Speaking of tassels, all of the long, multicolored ones on this figure are actually articulated. You wouldn’t believe how much this improves the dynamism of posing this figure. Whether he’s running, shaking the ropes, or preparing for the Gorilla Press Slam, these can be swiveled to hang properly and add so much to the look of each pose.

The boot tassels honestly look a little plain, but the all-white coloring is accurate and I would not prefer soft goods here. The paint on the boots, though, is great and adds a lot to the look. The “W” on the toe combined with the painted soles and trim makes for a much more visually exciting base.

Finally, there’s the tattoo on Warrior’s right arm. It’s broken up by the bicep swivel, but there’s really no way around it. I could slide the armband up and it would cover the break, but then that looks weird and also keeps the arms from hanging straight down. Not that I’m displaying him like that anyway, but it would bug me.


Warrior comes with an alternate head, four alternate hands, and a trench coat.

The alternate head is an excellent choice – a mid/post-match look with the face paint melted away and a more intense countenance. The eyes are wide and wild, the teeth are clenched, and the hair is mussed up.

The extra hands consist of a pair of fists and a pair posed wide open, ready to lift an opponent high into the air. The fists are fists and we’ve seen them before, but I love these spread hands. When I think of Warrior, I think of him taunting the Gorilla Press Slam and these are the hands that do that.

The heads and hands all swap out easily and stay put while retaining their posability.

Warrior’s soft goods coat is, for me, the centerpiece of this set.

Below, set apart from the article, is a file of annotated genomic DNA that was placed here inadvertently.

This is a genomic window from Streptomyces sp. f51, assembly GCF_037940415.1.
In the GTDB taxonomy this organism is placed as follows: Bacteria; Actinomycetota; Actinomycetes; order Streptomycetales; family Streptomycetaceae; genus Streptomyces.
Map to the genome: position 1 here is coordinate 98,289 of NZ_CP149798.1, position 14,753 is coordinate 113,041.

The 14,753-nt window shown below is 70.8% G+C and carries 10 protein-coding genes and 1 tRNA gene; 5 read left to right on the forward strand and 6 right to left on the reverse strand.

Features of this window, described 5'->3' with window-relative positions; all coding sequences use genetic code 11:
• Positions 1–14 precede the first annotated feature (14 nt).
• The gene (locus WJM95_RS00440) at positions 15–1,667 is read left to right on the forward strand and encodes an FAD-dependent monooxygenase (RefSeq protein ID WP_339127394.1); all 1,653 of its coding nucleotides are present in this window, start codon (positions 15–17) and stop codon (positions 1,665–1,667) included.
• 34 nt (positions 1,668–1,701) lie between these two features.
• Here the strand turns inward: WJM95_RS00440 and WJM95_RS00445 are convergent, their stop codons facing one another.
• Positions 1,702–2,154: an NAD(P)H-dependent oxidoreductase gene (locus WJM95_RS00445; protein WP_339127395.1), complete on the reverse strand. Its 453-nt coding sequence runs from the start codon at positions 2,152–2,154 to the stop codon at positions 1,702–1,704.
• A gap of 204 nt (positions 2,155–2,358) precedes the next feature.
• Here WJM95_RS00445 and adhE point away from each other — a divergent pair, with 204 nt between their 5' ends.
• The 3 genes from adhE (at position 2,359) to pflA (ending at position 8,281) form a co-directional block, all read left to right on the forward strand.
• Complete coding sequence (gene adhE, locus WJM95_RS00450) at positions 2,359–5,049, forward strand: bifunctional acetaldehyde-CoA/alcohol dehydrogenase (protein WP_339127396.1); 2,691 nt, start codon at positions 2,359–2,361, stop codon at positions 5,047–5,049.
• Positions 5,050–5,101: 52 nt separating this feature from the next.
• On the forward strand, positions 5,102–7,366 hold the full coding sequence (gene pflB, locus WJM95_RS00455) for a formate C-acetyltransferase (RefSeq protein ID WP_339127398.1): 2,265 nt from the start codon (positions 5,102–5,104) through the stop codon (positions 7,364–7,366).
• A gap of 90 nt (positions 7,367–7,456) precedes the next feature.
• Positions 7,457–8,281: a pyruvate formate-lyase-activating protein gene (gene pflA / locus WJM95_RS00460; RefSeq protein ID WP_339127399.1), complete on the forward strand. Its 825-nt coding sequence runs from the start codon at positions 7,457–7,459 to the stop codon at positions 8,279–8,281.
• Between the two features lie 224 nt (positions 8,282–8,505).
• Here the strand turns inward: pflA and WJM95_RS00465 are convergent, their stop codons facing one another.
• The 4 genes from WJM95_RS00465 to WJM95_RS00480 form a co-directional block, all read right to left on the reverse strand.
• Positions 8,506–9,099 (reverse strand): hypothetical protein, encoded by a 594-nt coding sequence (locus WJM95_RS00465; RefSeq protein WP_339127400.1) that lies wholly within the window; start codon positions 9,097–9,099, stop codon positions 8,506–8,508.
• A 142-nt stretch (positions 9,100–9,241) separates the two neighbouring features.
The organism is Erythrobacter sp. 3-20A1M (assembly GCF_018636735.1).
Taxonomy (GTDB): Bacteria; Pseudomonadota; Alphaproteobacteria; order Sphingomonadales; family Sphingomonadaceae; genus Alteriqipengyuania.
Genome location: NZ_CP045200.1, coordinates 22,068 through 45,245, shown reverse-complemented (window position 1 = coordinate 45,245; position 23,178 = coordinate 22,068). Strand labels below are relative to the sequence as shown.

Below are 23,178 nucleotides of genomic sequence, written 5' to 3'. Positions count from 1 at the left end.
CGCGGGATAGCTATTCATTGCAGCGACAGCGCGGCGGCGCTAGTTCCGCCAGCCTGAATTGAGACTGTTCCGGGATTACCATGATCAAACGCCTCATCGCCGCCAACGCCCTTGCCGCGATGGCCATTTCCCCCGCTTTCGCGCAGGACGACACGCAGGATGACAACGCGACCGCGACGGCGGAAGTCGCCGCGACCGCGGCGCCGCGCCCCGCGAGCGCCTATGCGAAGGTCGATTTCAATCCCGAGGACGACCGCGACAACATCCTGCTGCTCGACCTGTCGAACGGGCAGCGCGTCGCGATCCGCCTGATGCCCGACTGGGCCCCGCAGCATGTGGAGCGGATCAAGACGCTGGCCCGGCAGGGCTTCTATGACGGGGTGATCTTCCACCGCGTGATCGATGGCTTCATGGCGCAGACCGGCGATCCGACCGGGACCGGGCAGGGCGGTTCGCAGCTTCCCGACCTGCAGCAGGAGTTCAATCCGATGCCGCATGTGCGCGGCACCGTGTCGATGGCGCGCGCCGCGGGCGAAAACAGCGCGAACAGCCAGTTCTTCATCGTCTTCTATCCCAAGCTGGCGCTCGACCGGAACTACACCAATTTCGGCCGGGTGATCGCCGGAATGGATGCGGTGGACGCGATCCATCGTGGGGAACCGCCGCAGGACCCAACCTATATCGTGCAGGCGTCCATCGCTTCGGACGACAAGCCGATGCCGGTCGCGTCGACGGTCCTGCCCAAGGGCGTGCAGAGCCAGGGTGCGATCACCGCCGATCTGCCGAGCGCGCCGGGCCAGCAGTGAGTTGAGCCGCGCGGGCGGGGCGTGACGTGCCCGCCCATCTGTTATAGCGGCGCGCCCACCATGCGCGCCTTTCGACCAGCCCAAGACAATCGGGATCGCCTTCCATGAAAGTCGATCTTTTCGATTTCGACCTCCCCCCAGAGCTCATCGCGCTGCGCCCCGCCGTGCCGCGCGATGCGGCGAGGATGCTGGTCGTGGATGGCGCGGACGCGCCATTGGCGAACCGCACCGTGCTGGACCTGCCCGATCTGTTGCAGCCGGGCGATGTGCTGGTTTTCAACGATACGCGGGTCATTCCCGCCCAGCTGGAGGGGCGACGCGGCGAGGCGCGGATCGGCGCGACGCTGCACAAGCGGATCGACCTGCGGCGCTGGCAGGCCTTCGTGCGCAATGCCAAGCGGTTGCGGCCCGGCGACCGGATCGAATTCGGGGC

Much like the figure itself, there’s something I need to point out about the coat before I get to anything else – the sleeves are too long if the figure is just standing there. But that’s fine because how often was Warrior ever just standing there?

If the sleeves had been cut to fit for a neutral standing position they would have been way too short in any poses, whether running or with the arms up or whatever. As is, those poses look great and he doesn’t end up with that “big guy in a little coat” look that afflicts other figures with soft goods.

The fabric Mattel used is just the right thickness to allow the figure to move but also to hang in a reasonable manner. It’s not Mezco quality, but you also didn’t pay $80 for this. The edges have an unfinished look that I don’t love, but they don’t appear to be prone to fraying and it certainly looks better than thick seams would have.

The printing on this thing is unbelievable. Warrior’s coat was airbrushed – as was fashionable in wrestling at the time – and this looks much cleaner, but I’m good with that. The details of the reaper and the nWo tombstone, as well as the flaming “WARRIOR” and “OWN” on the sleeves deserve this kind of accuracy.

The coat fits the figure nicely, a fact that is even more surprising considering that you can fit the tassels under there, too.


While some may not love that this is an Ultimate Warrior look that originates from his time in WCW, I do believe that it is, indeed, an ultimate Ultimate Warrior.

For the $29.99 MSRP I don’t think this figure could present a much better plastic version of Warrior. It successfully combines the best soft goods, sculpt, and articulation available at this scale/price point into a great shelf item that’s also an excellent toy. And I wouldn’t worry too much – there’s no doubt in my mind that we’ll see a WWF Warrior in this line at some point. The only real shame is that the future doesn’t appear to hold a Hollywood Hogan for this Warrior to face.

I’m definitely glad I added this figure to my WCW collection!